Turlock fifth-grade teacher wins national award for environmental science education

08/20/2014 4:50 PM

08/20/2014 11:40 PM

On the first full day of class for Walnut Elementary School fifth-graders, curiosity about the solar system erupts like an uncapped geyser.

How did water come to Earth? Why do we have different weather?

How did living creatures get to Earth? How did God make the Earth? Where did the atmosphere come from?

What makes the sun so hot? How big is it? How did it get there?

Scribbling furiously on the board as kids shout out topics they want to study is Bret Sutterley, one of 17 teachers awarded the 2014 Presidential Innovation Award for Environmental Education by the U.S. Environmental Protection Agency. Getting the award was cool, he said, because he wanted to know how his program stacked up.

Now he knows, and it’s back to doing what he does best.

Beside him, drawing in the questions, is fellow fifth-grade teacher Dave Sutton. The two men team-teach science, with Tuesday’s lesson drawing out what the 10- and 11-year-olds know already and deciding what they want to learn. Exploring those topics will wind past every fifth-grade science standard – count on it.

“I think you can see, looking at these, some questions we could answer in five minutes. Others are a lifelong journey,” Sutterley told the class. “Some things we won’t be able to wrap our heads around.”

That exploration will tread carefully, however, when discussing creation of the cosmos. As one student shouts “God!” and “Adam and Eve!” to the scientific questions raised, some of the teacher challenges of discussion-based learning become clear. Sutton and Sutterley, however, move the class forward with a practiced hand.

“We are not here to change your opinions, but we are going to give you the best scientific information,” Sutterley tells the class.

While the packed double class talks in groups, Sutton said students do bring up religious views during the solar section of fifth-grade science. “They will come up,” he said, adding that a typical response might be, “That’s a great thing to investigate.”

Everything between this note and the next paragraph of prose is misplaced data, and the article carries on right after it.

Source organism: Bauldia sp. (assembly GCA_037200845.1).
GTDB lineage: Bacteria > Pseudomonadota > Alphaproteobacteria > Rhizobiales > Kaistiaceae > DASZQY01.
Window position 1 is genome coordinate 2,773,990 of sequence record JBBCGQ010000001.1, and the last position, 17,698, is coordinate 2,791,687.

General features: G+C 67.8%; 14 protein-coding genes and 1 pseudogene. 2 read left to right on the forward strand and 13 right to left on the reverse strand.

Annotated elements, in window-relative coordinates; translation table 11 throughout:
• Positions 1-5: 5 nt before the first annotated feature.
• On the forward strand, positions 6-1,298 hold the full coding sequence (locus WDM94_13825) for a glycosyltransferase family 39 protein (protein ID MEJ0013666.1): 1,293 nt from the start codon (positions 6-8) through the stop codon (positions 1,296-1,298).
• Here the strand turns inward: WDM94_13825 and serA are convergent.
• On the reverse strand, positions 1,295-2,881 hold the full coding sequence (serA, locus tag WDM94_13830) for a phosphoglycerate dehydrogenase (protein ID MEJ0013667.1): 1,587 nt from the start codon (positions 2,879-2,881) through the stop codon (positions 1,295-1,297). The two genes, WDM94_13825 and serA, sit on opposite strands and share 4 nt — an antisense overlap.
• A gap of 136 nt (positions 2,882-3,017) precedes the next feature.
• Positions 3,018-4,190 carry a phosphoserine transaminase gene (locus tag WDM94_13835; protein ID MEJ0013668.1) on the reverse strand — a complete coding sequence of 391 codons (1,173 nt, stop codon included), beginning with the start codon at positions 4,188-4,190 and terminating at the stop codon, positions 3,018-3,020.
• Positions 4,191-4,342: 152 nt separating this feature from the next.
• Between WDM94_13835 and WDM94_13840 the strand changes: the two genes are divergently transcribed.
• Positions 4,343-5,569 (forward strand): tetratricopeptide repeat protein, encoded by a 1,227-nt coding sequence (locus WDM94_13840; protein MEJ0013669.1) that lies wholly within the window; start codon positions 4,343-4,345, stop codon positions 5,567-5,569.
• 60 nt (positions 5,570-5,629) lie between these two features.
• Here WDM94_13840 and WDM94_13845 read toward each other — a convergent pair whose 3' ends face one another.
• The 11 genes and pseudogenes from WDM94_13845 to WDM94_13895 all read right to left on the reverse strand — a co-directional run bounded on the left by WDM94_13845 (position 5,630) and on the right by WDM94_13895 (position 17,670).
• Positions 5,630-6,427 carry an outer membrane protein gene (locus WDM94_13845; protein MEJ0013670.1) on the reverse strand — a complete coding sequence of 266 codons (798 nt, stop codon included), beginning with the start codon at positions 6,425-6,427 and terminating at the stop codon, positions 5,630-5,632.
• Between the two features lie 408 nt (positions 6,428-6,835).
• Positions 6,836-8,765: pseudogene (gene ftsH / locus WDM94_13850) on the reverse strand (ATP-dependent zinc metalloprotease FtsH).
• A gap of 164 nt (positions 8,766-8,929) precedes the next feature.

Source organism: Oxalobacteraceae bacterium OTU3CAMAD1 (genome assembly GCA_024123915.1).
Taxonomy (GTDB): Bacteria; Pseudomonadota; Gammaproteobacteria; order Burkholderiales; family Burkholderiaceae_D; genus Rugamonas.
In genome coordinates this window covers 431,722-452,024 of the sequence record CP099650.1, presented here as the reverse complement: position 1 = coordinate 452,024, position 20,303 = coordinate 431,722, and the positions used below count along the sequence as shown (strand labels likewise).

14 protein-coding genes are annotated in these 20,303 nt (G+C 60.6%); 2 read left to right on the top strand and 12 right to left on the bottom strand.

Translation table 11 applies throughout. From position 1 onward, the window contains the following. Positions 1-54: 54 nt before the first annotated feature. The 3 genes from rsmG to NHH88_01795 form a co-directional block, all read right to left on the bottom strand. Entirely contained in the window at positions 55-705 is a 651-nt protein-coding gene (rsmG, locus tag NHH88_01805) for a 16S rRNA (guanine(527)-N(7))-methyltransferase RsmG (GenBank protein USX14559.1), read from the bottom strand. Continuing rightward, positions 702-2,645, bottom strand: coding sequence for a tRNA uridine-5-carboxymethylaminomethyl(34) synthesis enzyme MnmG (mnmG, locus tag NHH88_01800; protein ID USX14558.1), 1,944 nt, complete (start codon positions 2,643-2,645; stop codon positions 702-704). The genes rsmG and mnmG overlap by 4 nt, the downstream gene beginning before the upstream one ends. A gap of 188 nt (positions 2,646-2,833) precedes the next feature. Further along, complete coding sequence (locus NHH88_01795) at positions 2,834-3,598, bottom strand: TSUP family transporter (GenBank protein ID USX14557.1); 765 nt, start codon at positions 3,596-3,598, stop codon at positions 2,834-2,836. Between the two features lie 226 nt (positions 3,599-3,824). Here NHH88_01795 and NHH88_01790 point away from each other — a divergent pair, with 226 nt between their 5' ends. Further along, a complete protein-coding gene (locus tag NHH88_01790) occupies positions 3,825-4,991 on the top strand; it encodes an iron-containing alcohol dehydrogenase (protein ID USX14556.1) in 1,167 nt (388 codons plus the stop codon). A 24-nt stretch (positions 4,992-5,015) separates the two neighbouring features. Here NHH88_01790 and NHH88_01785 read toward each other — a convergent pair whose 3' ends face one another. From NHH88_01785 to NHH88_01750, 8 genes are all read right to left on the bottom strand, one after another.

“This is a really interesting year,” Sutterley said, noting that social studies will cover treatment of American Indians as the West was won, slavery and the Civil War.

Fifth-graders will hear about those controversies from many perspectives, he said. “This is the age when they open their eyes.”

Those open eyes will see the grasslands near Los Banos, count sand crabs on a Monterey beach and trek the woods of Yosemite this year, field trips that Walnut’s Discovery math and science magnet program has donations and grants to pay for. They will ride pint-size, solar-powered cars and study wind turbines Sutterley also bought with grant funds.

He will have $2,000 more to spend on the school and $2,000 for his own training from the EPA award. Sutterley said he has not made any decisions about how that will be spent. Thanks to generous retired professors and a knack for grant writing, he said, “every cool thing I’ve wanted, I’ve been able to get.”

The cool things he gets revolve around environmental education, his passion through 35 years of teaching. Tree plantings, recycled-material art projects, a school garden and the Walnut Energy Center, with its solar array and wind turbine, were part of his winning application for the national award. For decades, he has had classes raise salmon, releasing them into area rivers.

“It’s the right age to discover they are citizens of the planet. I want to make them stewards of the earth,” Sutterley said.

Walnut, which also houses the Renaissance performing arts magnet program, has some schoolwide events Sutton and Sutterley spearhead, said Principal Mark Holmes. Go Green week and an energy fair are annual highlights, he said.

“The math-science magnet has an emphasis on environmental education,” he said.

Back in Room B11, Olivia Moore is looking forward to it. “I love chemistry,” she said. Beside her, Jordyn Piro said she loves math.

Classmate Jack Paslay said he wants to learn more about science, especially the solar system.

A fifth-grader with his hand raised forgets his question when called on. “How? What? … oh, God,” he ends with a sigh.

“Different topic,” the two men say in unison, grin, and then move on to the next waving hand.

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